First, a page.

The MCSA is involved in all aspects of the mountain including preservation, mountain rescue, land acquisition, and they are a voice on any issue that may affect the mountain.

Today Table Mountain has become home to many recreational sports such as Rock climbing, hiking, Abseiling, Mountain biking, trail running, Caving and Paragliding.

Flora and fauna

When it comes to flora, Table Mountain has much to offer, as it is situated in the Cape Floral Kingdom, the smallest but richest of the world’s six such kingdoms, containing over 8000 flowering species, of which about 2500 can be found on the Cape Peninsula, and approximately 1400 on Table Mountain. Fynbos (fine bush) is the predominant vegetation type on Table Mountain, with many species of proteas, ericas and restios to be seen. Today only small mammals make the mountain their home: there are 50 species from the lynx, porcupine, mongoose and dassie to the Himalayan tahr which SANParks have tried to eradicate as they are not indigenous, but there are a few sneaky ones left. Birds that frequent the mountain range from the smaller prinias, sunbirds and grassbirds through to larger hawks, owls and the king of Table Mountain, the black eagle. While there are snakes on the mountain, they are rarely seen. Venomous snakes include the boomslang, Cape cobra, puff adder, berg adder and rinkhals. Other smaller reptiles and insects abound.

Table Mountain as a resource

As well as using Table Mountain for recreational purposes, people have harnessed its natural resources right from the start. The first ships to round the Cape used its water. When the settlers came, they virtually wiped out its forests as timber was used for shipbuilding, firewood and furniture. Its rivers were harnessed, dammed and diverted for human consumption. The town’s washing was done in the Platteklip stream.

It has been reforested with pines, quarried for its stone, and nearly turned into a farm when an entrepreneur tried to lease the whole summit to grow hemp.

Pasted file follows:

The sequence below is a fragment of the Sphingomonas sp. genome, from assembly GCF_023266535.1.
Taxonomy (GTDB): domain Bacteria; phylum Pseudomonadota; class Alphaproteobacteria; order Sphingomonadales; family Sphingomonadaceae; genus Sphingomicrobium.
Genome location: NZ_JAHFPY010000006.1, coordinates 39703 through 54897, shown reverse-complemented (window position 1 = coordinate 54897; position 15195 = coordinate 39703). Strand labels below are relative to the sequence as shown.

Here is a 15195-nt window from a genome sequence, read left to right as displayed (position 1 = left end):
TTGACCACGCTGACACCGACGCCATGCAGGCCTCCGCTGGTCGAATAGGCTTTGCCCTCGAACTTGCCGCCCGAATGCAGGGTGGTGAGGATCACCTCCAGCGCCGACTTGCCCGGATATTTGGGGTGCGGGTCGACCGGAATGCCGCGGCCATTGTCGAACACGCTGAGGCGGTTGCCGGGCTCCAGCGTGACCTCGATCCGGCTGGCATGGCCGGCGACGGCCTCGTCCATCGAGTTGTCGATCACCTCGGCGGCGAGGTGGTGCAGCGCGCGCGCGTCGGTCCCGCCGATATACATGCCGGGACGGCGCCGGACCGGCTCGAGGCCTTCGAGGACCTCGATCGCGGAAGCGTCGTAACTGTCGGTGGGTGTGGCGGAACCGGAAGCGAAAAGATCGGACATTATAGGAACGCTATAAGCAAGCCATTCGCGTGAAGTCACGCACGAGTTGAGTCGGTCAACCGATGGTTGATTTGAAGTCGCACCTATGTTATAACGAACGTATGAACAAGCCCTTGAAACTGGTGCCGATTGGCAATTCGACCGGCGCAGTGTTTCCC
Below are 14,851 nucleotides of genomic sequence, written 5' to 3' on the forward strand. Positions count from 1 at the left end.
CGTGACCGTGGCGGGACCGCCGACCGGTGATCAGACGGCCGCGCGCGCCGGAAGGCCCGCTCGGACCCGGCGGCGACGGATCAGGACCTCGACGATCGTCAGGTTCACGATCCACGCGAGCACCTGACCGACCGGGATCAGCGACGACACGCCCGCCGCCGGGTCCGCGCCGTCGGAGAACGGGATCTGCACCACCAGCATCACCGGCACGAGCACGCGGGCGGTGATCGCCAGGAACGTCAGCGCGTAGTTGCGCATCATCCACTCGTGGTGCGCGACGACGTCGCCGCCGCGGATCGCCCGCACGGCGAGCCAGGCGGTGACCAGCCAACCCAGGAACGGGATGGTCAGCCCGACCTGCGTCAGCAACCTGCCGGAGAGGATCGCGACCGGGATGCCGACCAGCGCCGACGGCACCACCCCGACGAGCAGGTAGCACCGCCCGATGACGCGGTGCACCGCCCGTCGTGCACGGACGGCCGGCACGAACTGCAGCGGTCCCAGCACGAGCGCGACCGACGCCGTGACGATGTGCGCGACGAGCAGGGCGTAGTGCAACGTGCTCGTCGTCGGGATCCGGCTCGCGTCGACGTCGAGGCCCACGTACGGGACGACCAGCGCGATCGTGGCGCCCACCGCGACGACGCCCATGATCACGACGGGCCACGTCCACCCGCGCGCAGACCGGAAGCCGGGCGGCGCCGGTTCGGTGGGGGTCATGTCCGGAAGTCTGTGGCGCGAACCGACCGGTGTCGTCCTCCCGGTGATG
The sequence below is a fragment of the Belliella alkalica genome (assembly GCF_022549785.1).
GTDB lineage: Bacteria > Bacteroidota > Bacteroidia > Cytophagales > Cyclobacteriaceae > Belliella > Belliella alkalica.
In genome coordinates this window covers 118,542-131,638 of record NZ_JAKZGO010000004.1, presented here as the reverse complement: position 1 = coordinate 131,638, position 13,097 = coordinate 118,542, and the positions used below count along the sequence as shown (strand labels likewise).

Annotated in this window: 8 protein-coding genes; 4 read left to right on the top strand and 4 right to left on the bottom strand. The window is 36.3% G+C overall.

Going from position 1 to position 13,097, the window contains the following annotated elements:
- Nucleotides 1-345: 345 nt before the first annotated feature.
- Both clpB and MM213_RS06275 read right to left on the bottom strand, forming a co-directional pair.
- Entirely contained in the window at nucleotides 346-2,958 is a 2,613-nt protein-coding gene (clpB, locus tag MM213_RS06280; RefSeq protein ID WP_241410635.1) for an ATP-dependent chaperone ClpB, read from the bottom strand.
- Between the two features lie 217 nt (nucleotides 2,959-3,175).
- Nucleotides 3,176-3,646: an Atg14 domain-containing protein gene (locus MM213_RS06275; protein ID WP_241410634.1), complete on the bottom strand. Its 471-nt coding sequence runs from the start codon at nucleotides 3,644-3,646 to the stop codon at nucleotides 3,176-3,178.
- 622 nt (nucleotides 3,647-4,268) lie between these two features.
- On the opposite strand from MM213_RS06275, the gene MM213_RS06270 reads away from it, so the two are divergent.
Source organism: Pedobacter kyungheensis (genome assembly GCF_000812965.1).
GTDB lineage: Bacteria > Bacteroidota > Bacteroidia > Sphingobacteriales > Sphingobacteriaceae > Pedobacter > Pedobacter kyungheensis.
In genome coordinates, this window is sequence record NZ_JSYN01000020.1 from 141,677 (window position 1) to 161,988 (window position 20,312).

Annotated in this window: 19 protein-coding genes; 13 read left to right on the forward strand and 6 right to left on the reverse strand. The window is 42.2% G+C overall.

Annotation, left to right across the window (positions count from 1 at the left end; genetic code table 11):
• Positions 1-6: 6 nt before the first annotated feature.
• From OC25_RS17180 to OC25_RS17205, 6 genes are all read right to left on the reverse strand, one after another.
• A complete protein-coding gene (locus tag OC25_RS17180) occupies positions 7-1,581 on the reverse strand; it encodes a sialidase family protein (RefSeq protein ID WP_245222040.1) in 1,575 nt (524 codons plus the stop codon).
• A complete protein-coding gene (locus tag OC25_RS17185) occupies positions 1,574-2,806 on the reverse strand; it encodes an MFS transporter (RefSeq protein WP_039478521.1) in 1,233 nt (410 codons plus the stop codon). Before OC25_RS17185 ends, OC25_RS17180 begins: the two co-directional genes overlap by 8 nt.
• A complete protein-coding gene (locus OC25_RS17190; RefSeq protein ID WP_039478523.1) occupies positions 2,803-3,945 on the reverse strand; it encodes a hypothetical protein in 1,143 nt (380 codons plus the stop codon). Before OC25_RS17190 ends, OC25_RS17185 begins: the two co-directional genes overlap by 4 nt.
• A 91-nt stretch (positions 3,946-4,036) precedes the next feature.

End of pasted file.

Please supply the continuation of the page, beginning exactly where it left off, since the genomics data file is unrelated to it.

Then there was the idea that the mountain had gold and other metals worth scarring it for.  All the mines ended in failure. A gold mine on Lion’s Head in 1887 and a tin mine in 1912 on Devil’s Peak were the biggest operations. In all likelihood, the most successful operation was a fake gold rush on Platteklip Gorge, started by a ship supplier who made a fortune through selling drinks and food (the real gold rush!) to the thousands of diggers. 

The early inhabitants recognised the value of the water running off Table Mountain: they named Cape Town Camissa (the place of sweet waters). The availability of water from the mountain and the springs at its base is the reason Table Bay was chosen as the site of the halfway station on route to the East even though it is not the most suitable harbour on the southern coast.

As Cape Town grew to a point at which the little streams coming off the mountain could not meet the demand for water, a number of reservoirs were built; the biggest of these is the Molteno Reservoir, built in 1881. Within a short period of time, however, the inflow was insufficient to replenish the reservoir. The solution was to lay a pipe along the length of the Twelve Apostles (hence the walk known as the Pipe Track) from Kloof Nek to the Slangolie Ravine, and then cut a 700 m tunnel through the mountain to connect with Disa Gorge at the back of Table Mountain to reach the best source of water. The Woodhead Tunnel was opened in 1891. 

Again the demand for water soon exceeded supply due to Cape Town’s long, dry summers. The next undertaking was the building of a large dam on the Back Table above Disa Gorge. The Woodhead Reservoir was started in 1890 and completed in seven years. The fact that all material had to be transported up Kasteels Poort led to the first cableway being installed: it was 1600 m in length and climbed 700 m. At the top, a railway line carried material to the site by means of a steam train. (It can still be seen today in a small museum near the reservoir.) Within a year a new reservoir, the Hely-Hutchinson, situated above the Woodhead Reservoir, had to be built. A new tunnel was put in place in 1960 to replace the unstable Woodhead Tunnel.